Top of the Pods
It's fashionable these days in media columns to lobby for things that would assist your own media organisation and restrain the excesses of others.
The estimable Emily Bell of the Guardian is always at it, complaining recently about the BBC's digital plans and asking "is it really necessary, useful or at all enhancing to have a Newsnight podcast?". The viewers of course have answered resoundingly by propelling our weekly offering to number three in the news podcast chart.
And this is where my own bit of lobbying comes in. We would, pace Emily, love to be number one. But while the current way of classifying news podcasts persists, that would appear to be beyond us. I've no complaints about number two. That's Radio 4's From Our Own Correspondent and it is classic stuff - I subscribe myself. But what is number one? Sky's excellent offering, including - and Jeremy would approve of this - pictures? Or one of the Guardian's own range of podcasts? No, it's something called Kitcast.
Kitcast is, according to the blurb, "a ten-minute weekly videoblog covering the world of sex. " Each episode, it goes on, is "hosted by a lingerie clad (non-nude) hostess Ms Kitka" - a little red box warns of explicit content.
Does that matter? Well, consider two developments in the digital revolution this week. First, that traditional showcase of musical popularity Top of the Pops was summarily swept away. Then, the BBC's website launched an ingenious new device which tells you at any moment of the day or night what the most popular and most emailed stories are. With every passing day, what viewers watch is being decided less by editors and more by algorithms which place one thing or another at the top of the pile. And in that world, how content is categorised is everything.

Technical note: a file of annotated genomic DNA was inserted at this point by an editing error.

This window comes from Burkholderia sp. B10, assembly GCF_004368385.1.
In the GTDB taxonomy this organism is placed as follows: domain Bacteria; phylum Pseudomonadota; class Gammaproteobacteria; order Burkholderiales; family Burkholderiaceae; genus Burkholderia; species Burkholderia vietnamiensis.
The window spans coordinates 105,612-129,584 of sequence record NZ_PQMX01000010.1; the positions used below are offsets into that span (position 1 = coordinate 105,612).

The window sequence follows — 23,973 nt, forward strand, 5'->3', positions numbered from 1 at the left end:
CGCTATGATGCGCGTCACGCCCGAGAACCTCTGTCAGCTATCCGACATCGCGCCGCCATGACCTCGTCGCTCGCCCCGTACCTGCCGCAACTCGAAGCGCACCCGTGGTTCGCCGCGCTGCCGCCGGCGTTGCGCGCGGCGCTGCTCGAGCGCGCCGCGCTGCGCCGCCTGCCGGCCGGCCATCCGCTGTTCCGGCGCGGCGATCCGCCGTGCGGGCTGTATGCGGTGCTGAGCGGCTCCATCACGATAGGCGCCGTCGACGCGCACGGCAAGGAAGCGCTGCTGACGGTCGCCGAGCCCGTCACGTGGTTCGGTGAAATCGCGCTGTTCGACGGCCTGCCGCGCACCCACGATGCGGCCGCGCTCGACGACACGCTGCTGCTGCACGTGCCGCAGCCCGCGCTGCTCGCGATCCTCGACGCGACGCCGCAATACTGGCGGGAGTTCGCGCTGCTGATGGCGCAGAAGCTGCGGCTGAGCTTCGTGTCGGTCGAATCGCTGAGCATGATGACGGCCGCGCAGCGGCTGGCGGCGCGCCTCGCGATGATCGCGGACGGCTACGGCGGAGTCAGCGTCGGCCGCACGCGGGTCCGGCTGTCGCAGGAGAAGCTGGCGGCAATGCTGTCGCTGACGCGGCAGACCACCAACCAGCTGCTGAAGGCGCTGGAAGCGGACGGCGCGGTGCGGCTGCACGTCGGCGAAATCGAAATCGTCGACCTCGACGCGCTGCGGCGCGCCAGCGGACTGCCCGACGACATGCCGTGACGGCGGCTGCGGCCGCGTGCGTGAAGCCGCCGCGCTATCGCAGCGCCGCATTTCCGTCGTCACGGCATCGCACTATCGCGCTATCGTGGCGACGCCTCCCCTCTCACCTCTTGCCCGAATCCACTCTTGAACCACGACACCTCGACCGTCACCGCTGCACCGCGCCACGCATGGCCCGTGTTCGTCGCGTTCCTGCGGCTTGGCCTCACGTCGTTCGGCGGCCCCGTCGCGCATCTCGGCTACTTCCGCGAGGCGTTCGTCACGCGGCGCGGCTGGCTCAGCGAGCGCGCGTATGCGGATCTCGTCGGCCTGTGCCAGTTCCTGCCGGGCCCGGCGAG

Imagine Jeremy Paxman sitting beside a lingerie clad (non-nude) Ms Kitka at a future TV news awards dinner. If that thought disturbs you, you know what you must do - click here to download Newsnight, or another reputable news podcast.
A more altruistic lobbyist altogether is our latest recruit on Newsnight, Eric Dickens. Eric - who makes an improbable and possibly not pressingly busy living as a translator from Estonian - has been writing to the programme for years, pointing out its inadequacies and praising its strong points, always with wit and sometimes with savagery. Of late, he's been complaining about what he sees as the modernising tendency on Newsnight, so in a stroke of modernism we decided to give him his own column on the website. A little oddly though, since he's gone on public display he's become a whole lot more polite.
Also complaining in print this week was the Telegraph's Arts correspondent Rupert Christiansen. In an article railing against the BBC's arts coverage, he didn't savage Newsnight Review, but he did wonder - rather loftily - "Couldn't Newsnight's Friday arts review be expanded into something more like Bernard Pivot's famous French television programme Apostrophes?"
Sadly, Apostrophes has long since gone the way of Top of the Pops, but I hope Rupert - and you - will appreciate tonight's Review special with Harold Pinter. Part performance, part masterclass, part intellectual discourse. Kitcast it ain't.